CHAMPIONSHIP SCHEDULE: Practice rounds will be played Monday, July 4, through Wednesday, July 6. Championship play will be conducted Thursday, July 7, through Sunday, July 10, with 18 holes of stroke play each day for the starting field of 156 golfers. After 36 holes, the field will be cut to the low 60 scorers (and ties) and any player within 10 strokes of the leader.

If the championship is tied after four rounds, a three-hole playoff will take place immediately following the conclusion of the fourth round. If the playoff results in a tie, play will immediately continue hole-by-hole until a champion is determined.

2010 CHAMPION: Paula Creamer claimed the 65th U.S. Women’s Open at venerable Oakmont (Pa.) Country Club. Creamer, who missed several months prior to the Women’s Open following thumb surgery, opened with a 1-over 72 but then recorded three consecutive under-par rounds to earn a four-stroke victory over Suzann Pettersen and Na Yeon Choi.  


EXEMPT PLAYERS: There are currently 82 players fully exempt into the Women’s Open. The total field is 156 players.

PURSE: The total purse for the 2011 championship is $3.25 million and the champion receives $585,000. It is the largest total purse in women’s golf.

WHAT THE WINNER RECEIVES: In addition to prize money, the champion will receive a gold medal, custody of the Harton S. Semple Trophy for the ensuing year, and an exemption from qualifying for the next 10 U.S. Women’s Open Championships.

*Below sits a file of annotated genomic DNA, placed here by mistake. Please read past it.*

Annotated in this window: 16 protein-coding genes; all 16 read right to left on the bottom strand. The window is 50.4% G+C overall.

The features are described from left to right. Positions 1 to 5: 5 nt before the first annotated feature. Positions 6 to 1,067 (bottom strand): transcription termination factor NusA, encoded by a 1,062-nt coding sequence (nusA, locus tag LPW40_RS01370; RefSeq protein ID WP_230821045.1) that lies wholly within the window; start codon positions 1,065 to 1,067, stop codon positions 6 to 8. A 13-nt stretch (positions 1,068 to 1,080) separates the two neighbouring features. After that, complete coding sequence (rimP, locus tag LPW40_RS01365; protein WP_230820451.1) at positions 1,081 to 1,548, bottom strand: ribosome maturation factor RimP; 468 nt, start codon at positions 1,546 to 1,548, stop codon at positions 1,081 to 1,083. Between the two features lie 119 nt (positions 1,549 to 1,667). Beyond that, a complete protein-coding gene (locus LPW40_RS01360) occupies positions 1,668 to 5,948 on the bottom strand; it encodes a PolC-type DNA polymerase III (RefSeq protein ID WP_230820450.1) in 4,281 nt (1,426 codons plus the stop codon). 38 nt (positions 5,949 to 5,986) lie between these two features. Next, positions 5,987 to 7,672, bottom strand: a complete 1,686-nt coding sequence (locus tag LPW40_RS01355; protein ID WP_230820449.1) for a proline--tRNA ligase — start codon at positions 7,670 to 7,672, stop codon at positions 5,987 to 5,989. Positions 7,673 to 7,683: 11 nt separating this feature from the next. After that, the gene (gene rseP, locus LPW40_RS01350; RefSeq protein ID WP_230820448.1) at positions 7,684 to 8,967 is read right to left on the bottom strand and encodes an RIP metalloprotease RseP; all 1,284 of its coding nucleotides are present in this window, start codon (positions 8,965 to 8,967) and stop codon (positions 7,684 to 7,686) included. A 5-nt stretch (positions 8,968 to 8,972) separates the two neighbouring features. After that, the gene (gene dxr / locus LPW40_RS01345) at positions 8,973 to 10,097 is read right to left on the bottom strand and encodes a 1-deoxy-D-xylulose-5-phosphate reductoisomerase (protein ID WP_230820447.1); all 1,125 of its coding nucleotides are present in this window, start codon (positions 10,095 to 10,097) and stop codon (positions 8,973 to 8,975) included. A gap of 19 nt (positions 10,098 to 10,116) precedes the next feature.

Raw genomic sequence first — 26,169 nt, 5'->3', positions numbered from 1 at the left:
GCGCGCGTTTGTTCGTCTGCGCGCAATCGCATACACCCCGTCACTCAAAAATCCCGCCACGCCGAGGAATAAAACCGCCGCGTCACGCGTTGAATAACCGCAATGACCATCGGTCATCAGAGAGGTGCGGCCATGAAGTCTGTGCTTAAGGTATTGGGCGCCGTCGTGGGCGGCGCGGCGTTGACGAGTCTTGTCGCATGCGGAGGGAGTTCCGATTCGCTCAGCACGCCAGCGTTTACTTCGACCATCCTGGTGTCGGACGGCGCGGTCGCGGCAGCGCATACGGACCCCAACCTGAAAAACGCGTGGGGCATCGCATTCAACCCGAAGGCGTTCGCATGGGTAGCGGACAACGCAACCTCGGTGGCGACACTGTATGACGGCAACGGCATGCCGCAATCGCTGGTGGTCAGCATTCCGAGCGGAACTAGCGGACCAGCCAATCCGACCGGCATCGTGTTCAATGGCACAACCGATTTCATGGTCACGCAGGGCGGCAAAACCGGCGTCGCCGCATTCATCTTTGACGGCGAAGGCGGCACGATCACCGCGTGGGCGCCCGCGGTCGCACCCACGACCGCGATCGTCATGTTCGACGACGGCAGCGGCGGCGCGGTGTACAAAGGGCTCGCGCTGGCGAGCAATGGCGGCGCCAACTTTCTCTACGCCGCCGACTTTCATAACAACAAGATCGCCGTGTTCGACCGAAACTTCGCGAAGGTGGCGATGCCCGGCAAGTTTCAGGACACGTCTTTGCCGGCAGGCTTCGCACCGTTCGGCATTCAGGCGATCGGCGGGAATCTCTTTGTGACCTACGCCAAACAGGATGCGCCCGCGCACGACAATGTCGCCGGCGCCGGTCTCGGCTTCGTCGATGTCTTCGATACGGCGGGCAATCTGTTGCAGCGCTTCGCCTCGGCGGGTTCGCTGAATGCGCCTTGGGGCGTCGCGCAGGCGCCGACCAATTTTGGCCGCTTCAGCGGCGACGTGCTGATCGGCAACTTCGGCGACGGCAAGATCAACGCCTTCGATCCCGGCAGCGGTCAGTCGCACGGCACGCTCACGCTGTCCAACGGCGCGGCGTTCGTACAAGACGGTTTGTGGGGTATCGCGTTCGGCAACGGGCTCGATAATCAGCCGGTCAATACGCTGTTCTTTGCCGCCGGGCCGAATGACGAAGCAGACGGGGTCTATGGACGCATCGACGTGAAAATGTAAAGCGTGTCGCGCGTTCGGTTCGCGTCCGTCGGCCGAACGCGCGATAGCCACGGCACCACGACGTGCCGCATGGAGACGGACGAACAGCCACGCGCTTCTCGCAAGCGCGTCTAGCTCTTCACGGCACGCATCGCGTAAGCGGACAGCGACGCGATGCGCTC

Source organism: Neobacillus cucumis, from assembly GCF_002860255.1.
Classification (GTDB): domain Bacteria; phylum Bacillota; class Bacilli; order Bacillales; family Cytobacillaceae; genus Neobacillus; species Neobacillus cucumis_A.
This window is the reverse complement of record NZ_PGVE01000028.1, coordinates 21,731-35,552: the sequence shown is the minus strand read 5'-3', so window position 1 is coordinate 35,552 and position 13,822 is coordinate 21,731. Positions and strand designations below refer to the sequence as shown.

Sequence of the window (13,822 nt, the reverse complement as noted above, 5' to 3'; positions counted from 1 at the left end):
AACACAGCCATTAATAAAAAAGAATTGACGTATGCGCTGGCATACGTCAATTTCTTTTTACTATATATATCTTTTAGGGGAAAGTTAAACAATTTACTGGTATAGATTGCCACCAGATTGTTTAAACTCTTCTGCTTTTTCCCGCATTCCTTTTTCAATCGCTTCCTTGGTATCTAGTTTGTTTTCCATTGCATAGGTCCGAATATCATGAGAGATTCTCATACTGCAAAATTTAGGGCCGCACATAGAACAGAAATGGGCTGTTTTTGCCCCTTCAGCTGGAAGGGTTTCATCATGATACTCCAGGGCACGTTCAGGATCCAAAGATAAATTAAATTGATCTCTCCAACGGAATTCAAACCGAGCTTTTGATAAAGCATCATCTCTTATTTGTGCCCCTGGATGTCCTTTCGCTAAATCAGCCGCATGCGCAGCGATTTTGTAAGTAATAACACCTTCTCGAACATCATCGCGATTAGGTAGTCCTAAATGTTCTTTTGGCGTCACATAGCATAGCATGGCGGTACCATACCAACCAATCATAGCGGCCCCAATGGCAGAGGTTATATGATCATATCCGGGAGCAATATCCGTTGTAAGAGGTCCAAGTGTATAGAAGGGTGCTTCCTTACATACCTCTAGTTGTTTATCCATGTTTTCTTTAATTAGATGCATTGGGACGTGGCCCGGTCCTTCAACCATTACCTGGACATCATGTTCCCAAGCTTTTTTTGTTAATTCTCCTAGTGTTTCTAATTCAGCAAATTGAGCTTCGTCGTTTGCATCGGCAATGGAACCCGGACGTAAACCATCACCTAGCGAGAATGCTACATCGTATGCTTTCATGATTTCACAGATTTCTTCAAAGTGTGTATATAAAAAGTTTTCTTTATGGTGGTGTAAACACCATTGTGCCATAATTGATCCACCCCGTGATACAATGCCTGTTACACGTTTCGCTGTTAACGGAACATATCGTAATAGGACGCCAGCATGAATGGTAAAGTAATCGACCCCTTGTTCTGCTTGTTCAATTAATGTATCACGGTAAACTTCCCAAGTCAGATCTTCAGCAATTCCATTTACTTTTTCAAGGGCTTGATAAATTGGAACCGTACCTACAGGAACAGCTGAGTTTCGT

The 2011 U.S. Women’s Open will be the seventh USGA championshipconductedat The Broadmoor. 

Championship Years and Winners 

1959 U.S. Amateur (East Course) – Jack Nicklaus def. Charles Coe, 1 up

1962 Curtis Cup Match – USA def. GB&I, 8-1

1967 U.S. Amateur – Robert Dickson by one stroke over Marvin “Vinny” Giles, 285-286

1982 U.S. Women’s Amateur (South Course) – Juli Simpson Inkster def. Cathy Hanlon, 4 and 3

1995 U.S. Women’s Open – Annika Sorenstam by one stroke over Meg Mallon, 278-279

2008 U.S. Senior Open – Eduardo Romero by four strokes over Fred Funk, 274-278


The 2011 U.S. Women’s Open will be the 30th USGA championship conducted  in Colorado. The first was the 1938 U.S. Open at Cherry Hills Country Club in Cherry Hills Village. The most recent was the 2008 U.S. Senior Open played at The Broadmoor. The 2011 U.S. Women’s Open will be the third Women’s Open conducted in Colorado. The previous championships were: 1995 at The Broadmoor, won by Annika Sorenstam, and 2005 at Cherry Hills Country Club, won by Birdie Kim.